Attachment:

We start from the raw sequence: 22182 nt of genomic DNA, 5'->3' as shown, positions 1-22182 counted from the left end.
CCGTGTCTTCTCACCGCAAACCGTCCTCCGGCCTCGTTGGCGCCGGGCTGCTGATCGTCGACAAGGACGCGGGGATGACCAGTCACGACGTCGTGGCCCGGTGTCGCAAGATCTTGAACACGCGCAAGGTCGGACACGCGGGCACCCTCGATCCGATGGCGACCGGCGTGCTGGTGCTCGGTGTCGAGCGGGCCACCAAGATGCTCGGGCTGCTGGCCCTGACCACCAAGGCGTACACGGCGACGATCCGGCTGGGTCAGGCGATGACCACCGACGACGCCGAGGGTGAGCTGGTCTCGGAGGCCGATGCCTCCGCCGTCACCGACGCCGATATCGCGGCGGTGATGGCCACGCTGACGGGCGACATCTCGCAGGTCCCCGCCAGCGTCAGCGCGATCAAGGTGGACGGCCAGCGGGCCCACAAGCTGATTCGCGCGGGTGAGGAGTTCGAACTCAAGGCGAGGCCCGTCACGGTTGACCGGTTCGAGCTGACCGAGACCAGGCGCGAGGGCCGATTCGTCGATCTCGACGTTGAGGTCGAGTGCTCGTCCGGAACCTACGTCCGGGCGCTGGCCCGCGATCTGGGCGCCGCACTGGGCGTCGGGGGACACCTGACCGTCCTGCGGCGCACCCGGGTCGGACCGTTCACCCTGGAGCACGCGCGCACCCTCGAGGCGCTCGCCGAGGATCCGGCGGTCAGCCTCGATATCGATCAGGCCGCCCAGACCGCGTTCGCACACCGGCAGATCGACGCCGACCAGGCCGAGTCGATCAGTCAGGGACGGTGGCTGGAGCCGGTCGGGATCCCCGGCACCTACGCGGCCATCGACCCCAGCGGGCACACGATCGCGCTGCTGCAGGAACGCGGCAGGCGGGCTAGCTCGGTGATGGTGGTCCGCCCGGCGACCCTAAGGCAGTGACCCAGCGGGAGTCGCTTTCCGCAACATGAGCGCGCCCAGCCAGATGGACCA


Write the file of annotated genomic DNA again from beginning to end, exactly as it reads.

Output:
We start from the raw sequence: 22182 nt of genomic DNA, 5'->3' as shown, positions 1-22182 counted from the left end.
CCGTGTCTTCTCACCGCAAACCGTCCTCCGGCCTCGTTGGCGCCGGGCTGCTGATCGTCGACAAGGACGCGGGGATGACCAGTCACGACGTCGTGGCCCGGTGTCGCAAGATCTTGAACACGCGCAAGGTCGGACACGCGGGCACCCTCGATCCGATGGCGACCGGCGTGCTGGTGCTCGGTGTCGAGCGGGCCACCAAGATGCTCGGGCTGCTGGCCCTGACCACCAAGGCGTACACGGCGACGATCCGGCTGGGTCAGGCGATGACCACCGACGACGCCGAGGGTGAGCTGGTCTCGGAGGCCGATGCCTCCGCCGTCACCGACGCCGATATCGCGGCGGTGATGGCCACGCTGACGGGCGACATCTCGCAGGTCCCCGCCAGCGTCAGCGCGATCAAGGTGGACGGCCAGCGGGCCCACAAGCTGATTCGCGCGGGTGAGGAGTTCGAACTCAAGGCGAGGCCCGTCACGGTTGACCGGTTCGAGCTGACCGAGACCAGGCGCGAGGGCCGATTCGTCGATCTCGACGTTGAGGTCGAGTGCTCGTCCGGAACCTACGTCCGGGCGCTGGCCCGCGATCTGGGCGCCGCACTGGGCGTCGGGGGACACCTGACCGTCCTGCGGCGCACCCGGGTCGGACCGTTCACCCTGGAGCACGCGCGCACCCTCGAGGCGCTCGCCGAGGATCCGGCGGTCAGCCTCGATATCGATCAGGCCGCCCAGACCGCGTTCGCACACCGGCAGATCGACGCCGACCAGGCCGAGTCGATCAGTCAGGGACGGTGGCTGGAGCCGGTCGGGATCCCCGGCACCTACGCGGCCATCGACCCCAGCGGGCACACGATCGCGCTGCTGCAGGAACGCGGCAGGCGGGCTAGCTCGGTGATGGTGGTCCGCCCGGCGACCCTAAGGCAGTGACCCAGCGGGAGTCGCTTTCCGCAACATGAGCGCGCCCAGCCAGATGGACCA